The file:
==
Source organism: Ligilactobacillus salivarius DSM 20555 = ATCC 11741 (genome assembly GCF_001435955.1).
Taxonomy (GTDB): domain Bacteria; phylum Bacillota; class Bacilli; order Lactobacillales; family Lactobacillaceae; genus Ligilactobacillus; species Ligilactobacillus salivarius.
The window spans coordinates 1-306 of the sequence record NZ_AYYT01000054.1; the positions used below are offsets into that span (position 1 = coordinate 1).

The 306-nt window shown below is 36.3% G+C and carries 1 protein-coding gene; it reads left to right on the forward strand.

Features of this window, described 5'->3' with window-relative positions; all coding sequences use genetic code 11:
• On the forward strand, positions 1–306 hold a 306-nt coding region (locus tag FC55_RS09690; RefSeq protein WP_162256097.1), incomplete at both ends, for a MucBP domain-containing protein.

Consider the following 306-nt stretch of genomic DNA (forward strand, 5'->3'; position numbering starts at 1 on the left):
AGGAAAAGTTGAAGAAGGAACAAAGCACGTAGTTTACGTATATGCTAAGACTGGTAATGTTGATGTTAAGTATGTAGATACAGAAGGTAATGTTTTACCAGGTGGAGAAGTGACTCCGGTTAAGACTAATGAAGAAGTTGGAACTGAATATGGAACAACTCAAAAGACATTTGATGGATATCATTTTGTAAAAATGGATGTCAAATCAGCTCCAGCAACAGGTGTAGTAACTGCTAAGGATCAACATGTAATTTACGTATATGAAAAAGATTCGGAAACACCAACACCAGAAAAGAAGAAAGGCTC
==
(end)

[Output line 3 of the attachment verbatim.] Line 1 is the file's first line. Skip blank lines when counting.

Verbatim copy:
The window spans coordinates 1-306 of the sequence record NZ_AYYT01000054.1; the positions used below are offsets into that span (position 1 = coordinate 1).